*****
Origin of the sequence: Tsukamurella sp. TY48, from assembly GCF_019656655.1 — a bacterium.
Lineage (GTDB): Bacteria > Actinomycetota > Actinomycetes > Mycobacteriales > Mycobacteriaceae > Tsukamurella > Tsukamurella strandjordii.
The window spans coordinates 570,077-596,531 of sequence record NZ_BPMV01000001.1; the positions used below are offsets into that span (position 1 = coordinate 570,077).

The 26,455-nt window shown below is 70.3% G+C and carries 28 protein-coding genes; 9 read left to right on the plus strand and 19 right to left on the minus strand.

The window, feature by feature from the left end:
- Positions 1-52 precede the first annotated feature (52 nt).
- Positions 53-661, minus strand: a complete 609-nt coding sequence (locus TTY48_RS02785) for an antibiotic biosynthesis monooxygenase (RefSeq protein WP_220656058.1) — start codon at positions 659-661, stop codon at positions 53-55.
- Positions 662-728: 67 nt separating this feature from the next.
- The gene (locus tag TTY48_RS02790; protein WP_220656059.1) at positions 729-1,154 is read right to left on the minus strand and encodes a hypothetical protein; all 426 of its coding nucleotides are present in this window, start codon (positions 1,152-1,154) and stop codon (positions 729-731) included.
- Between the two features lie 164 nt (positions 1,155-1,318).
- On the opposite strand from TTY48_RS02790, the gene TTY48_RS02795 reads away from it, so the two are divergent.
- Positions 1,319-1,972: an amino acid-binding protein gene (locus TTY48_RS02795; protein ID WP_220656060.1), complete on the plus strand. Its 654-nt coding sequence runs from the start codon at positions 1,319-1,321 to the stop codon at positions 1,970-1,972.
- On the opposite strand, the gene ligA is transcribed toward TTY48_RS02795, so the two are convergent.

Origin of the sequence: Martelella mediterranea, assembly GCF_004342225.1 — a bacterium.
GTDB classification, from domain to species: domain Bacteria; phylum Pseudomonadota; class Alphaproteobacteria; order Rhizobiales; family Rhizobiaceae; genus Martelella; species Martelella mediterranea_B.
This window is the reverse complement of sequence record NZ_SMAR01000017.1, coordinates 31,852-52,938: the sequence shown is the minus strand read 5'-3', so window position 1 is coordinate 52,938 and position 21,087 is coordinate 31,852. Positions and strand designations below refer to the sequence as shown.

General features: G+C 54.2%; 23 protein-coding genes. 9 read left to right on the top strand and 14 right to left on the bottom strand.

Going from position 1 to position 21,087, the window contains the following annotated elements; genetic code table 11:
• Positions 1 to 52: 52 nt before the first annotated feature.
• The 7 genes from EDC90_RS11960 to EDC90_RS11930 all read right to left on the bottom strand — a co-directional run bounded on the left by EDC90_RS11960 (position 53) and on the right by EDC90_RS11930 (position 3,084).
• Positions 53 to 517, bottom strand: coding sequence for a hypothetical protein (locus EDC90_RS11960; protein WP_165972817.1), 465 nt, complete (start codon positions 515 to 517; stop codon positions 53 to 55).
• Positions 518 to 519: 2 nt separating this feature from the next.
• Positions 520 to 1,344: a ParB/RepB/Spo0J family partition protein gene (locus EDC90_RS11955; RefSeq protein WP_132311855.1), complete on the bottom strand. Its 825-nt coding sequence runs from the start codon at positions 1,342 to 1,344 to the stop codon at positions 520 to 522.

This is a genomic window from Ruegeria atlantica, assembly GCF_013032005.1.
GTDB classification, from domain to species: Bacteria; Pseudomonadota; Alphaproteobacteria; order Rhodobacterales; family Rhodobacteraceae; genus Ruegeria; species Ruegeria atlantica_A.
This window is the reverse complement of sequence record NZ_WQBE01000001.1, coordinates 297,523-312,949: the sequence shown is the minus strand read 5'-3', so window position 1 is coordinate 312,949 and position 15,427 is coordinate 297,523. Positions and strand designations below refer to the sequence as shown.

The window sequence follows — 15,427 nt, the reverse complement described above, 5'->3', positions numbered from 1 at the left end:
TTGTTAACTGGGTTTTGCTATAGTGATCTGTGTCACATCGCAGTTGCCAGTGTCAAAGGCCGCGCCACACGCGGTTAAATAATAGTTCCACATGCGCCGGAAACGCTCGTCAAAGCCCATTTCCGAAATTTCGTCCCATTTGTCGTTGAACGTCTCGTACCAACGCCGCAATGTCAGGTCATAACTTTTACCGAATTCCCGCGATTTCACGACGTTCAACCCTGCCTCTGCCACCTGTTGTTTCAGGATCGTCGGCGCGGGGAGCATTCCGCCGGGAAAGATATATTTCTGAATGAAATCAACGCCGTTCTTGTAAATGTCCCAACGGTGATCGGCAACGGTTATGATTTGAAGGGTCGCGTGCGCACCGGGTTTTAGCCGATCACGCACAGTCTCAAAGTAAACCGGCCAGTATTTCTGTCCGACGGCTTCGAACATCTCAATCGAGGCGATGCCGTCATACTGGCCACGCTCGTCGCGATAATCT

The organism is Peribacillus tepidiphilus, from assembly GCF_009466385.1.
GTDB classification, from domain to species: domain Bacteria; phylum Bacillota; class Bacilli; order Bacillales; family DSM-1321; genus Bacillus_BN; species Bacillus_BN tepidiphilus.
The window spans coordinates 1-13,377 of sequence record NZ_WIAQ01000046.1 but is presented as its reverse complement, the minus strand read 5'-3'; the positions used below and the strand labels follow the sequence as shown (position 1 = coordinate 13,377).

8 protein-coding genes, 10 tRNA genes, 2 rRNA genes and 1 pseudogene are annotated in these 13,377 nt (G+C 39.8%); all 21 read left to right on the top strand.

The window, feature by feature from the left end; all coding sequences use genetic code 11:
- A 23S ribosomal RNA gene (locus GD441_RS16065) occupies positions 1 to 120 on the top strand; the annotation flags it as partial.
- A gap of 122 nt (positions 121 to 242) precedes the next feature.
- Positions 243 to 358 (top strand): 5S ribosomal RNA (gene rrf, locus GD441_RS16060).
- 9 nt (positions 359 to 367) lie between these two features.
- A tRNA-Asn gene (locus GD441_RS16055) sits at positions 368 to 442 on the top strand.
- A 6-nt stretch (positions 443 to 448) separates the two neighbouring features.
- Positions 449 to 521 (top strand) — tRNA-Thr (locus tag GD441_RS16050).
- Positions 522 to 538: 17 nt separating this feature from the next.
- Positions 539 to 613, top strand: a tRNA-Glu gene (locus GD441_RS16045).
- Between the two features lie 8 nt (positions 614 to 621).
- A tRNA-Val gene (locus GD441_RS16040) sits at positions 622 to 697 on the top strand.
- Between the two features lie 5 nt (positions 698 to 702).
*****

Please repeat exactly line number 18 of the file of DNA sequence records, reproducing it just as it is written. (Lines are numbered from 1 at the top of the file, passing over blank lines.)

Going from position 1 to position 21,087, the window contains the following annotated elements; genetic code table 11: